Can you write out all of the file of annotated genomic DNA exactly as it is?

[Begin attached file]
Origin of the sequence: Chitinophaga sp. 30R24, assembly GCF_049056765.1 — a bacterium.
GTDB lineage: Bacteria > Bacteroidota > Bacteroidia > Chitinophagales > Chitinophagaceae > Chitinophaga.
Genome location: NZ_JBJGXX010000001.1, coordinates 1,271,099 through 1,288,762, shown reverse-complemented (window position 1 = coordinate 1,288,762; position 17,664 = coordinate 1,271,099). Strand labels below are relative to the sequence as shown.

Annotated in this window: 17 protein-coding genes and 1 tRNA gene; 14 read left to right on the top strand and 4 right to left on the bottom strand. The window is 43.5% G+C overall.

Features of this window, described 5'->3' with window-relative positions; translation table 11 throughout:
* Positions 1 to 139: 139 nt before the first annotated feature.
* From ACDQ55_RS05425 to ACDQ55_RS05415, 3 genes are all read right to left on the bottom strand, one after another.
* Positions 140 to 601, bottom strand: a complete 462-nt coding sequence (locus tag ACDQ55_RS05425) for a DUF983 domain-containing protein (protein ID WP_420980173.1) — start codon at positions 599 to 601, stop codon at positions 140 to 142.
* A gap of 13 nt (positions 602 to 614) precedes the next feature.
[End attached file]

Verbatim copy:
Origin of the sequence: Chitinophaga sp. 30R24, assembly GCF_049056765.1 — a bacterium.
GTDB lineage: Bacteria > Bacteroidota > Bacteroidia > Chitinophagales > Chitinophagaceae > Chitinophaga.
Genome location: NZ_JBJGXX010000001.1, coordinates 1,271,099 through 1,288,762, shown reverse-complemented (window position 1 = coordinate 1,288,762; position 17,664 = coordinate 1,271,099). Strand labels below are relative to the sequence as shown.

Annotated in this window: 17 protein-coding genes and 1 tRNA gene; 14 read left to right on the top strand and 4 right to left on the bottom strand. The window is 43.5% G+C overall.

Features of this window, described 5'->3' with window-relative positions; translation table 11 throughout:
* Positions 1 to 139: 139 nt before the first annotated feature.
* From ACDQ55_RS05425 to ACDQ55_RS05415, 3 genes are all read right to left on the bottom strand, one after another.
* Positions 140 to 601, bottom strand: a complete 462-nt coding sequence (locus tag ACDQ55_RS05425) for a DUF983 domain-containing protein (protein ID WP_420980173.1) — start codon at positions 599 to 601, stop codon at positions 140 to 142.
* A gap of 13 nt (positions 602 to 614) precedes the next feature.